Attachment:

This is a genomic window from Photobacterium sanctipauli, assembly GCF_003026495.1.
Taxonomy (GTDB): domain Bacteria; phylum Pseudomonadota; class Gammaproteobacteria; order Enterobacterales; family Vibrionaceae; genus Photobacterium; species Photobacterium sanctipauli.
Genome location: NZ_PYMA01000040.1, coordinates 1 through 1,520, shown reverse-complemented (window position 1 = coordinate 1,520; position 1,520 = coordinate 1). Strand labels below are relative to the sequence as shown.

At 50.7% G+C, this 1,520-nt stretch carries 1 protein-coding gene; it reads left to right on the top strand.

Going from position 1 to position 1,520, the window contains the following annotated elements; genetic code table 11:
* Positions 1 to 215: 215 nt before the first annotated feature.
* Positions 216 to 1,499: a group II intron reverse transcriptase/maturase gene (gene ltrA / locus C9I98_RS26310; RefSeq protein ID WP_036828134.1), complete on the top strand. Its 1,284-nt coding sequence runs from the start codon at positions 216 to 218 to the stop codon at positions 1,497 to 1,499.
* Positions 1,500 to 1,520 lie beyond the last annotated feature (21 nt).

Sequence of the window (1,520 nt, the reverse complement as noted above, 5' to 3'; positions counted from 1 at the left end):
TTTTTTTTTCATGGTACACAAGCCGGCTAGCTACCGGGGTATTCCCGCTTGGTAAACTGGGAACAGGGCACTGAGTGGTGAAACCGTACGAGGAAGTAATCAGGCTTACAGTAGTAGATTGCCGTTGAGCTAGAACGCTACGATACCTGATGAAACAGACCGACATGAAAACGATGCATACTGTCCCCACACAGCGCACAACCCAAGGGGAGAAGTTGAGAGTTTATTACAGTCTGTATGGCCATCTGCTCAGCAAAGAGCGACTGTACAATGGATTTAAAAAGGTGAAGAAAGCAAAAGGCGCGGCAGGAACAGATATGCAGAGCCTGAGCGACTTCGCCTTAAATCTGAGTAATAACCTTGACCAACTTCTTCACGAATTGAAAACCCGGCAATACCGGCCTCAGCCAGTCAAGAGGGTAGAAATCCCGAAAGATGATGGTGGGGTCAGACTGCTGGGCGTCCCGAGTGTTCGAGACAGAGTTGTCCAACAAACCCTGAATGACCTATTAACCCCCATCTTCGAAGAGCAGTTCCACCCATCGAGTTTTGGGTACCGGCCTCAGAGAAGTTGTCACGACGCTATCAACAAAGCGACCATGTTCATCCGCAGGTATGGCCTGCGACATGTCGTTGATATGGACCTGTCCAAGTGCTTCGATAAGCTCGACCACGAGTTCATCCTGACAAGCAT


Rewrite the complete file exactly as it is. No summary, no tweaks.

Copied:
This is a genomic window from Photobacterium sanctipauli, assembly GCF_003026495.1.
Taxonomy (GTDB): domain Bacteria; phylum Pseudomonadota; class Gammaproteobacteria; order Enterobacterales; family Vibrionaceae; genus Photobacterium; species Photobacterium sanctipauli.
Genome location: NZ_PYMA01000040.1, coordinates 1 through 1,520, shown reverse-complemented (window position 1 = coordinate 1,520; position 1,520 = coordinate 1). Strand labels below are relative to the sequence as shown.

At 50.7% G+C, this 1,520-nt stretch carries 1 protein-coding gene; it reads left to right on the top strand.

Going from position 1 to position 1,520, the window contains the following annotated elements; genetic code table 11:
* Positions 1 to 215: 215 nt before the first annotated feature.
* Positions 216 to 1,499: a group II intron reverse transcriptase/maturase gene (gene ltrA / locus C9I98_RS26310; RefSeq protein ID WP_036828134.1), complete on the top strand. Its 1,284-nt coding sequence runs from the start codon at positions 216 to 218 to the stop codon at positions 1,497 to 1,499.
* Positions 1,500 to 1,520 lie beyond the last annotated feature (21 nt).

Sequence of the window (1,520 nt, the reverse complement as noted above, 5' to 3'; positions counted from 1 at the left end):
TTTTTTTTTCATGGTACACAAGCCGGCTAGCTACCGGGGTATTCCCGCTTGGTAAACTGGGAACAGGGCACTGAGTGGTGAAACCGTACGAGGAAGTAATCAGGCTTACAGTAGTAGATTGCCGTTGAGCTAGAACGCTACGATACCTGATGAAACAGACCGACATGAAAACGATGCATACTGTCCCCACACAGCGCACAACCCAAGGGGAGAAGTTGAGAGTTTATTACAGTCTGTATGGCCATCTGCTCAGCAAAGAGCGACTGTACAATGGATTTAAAAAGGTGAAGAAAGCAAAAGGCGCGGCAGGAACAGATATGCAGAGCCTGAGCGACTTCGCCTTAAATCTGAGTAATAACCTTGACCAACTTCTTCACGAATTGAAAACCCGGCAATACCGGCCTCAGCCAGTCAAGAGGGTAGAAATCCCGAAAGATGATGGTGGGGTCAGACTGCTGGGCGTCCCGAGTGTTCGAGACAGAGTTGTCCAACAAACCCTGAATGACCTATTAACCCCCATCTTCGAAGAGCAGTTCCACCCATCGAGTTTTGGGTACCGGCCTCAGAGAAGTTGTCACGACGCTATCAACAAAGCGACCATGTTCATCCGCAGGTATGGCCTGCGACATGTCGTTGATATGGACCTGTCCAAGTGCTTCGATAAGCTCGACCACGAGTTCATCCTGACAAGCAT